• Jacquie, it's totally okay if a braid isn't even -- readers love all kinds! My favorite example is the James Bond books, where we don't really see much in the way of character development but see fabulous plot twists & turns to satisfy action-adventure genre fans. Those braids aren't evenly balanced, but nobody objects. But if you DO want an even braid, you're already right on track with the practice-makes-perfect work. 🙂

  36. Meg says:

    It's fascinating how much of your explanation can apply to nonfiction as well. I tend to write for, and about, a specific genre of people, rather than specific content, usually determined by who's paying me, and/or what interests me at the time. So character and genre are pre-determined, and plot is...well, challenging. There's a problem, and steps toward a solution, and the challenge: hope for the future.

    • Meg, I like your practicality in choosing a genre that’ll satisfy who’s paying you — writers who don’t take that into consideration might find great creative satisfaction but have a harder time finding financial satisfaction. 🙂 So all that’s left to address is the plot, and it sounds like your outline of problem / steps / hope is a process that suits your genre perfectly.

  37. Catherine Holliss says:

    Hi Laurie -- is it crazy to say that I struggle with all three? Or perhaps I could reframe that and say that I love the chase of trying to nail down all three strands. (Genre might be the easiest but since I am working in Paranormal Romance I find myself both trying to satisfy reader expectations while adding in enough meat that the world is fun and fresh, does that make sense?) In my present WiP I have been working on one strand only to find it impact and shift the next -- so that has been an interesting journey. Every time I think I have it nailed, I take a slightly closer look, say, at character and find the plot has to reweave. It has been fun. Since I am working on a trilogy I am also thinking it might be important to take your braiding class to begin to shape the second book -- as that could impact the plotting of the first, if trends hold.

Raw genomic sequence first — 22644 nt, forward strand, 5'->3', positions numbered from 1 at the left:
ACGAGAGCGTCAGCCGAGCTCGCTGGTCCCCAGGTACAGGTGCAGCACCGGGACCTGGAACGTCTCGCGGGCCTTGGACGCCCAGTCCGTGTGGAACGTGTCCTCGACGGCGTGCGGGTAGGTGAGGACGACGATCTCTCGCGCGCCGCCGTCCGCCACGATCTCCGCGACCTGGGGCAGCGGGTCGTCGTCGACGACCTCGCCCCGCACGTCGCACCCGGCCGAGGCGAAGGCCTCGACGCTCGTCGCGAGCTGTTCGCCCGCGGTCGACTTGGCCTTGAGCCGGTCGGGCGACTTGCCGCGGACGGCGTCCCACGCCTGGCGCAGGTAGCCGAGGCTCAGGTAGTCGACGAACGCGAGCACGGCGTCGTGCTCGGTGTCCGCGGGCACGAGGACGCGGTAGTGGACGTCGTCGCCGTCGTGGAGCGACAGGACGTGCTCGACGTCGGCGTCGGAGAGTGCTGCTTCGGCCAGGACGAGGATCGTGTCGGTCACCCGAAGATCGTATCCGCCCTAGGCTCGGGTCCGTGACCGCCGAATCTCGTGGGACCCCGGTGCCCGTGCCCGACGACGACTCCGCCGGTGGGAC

• Cath, you raised a great point about the importance of satisfying reader expectations while ALSO giving them something fun and fresh! That makes an enormous difference in how much they’ll love any book or series, and it’s why publishers so often say “we want new twists on classic favorites.” You’re right, too, in thinking that having a plan for the second book before completing the first is a handy thing — no point boxing yourself in when you’ve got the opportunity to figure out the whole trilogy at once!

  38. dholcomb1 says:

    I hope I'm braiding correctly

    denise

    • Denise, as long as your readers are happy with the balance of plot material, character material and genre material in your book, you absolutely ARE braiding correctly! But if you're not sure from their comments whether that's the case, it can be handy to look at how you integrate the items in each strand.

  39. Anna says:

    Something is weird. I left a comment this morning. It got lost, so I left a similar one again. Then I saw that both comments (with full text) were awaiting moderation. Now both of them are gone. Have I been voted off the island? I did not say anything remotely offensive in either comment. I give up!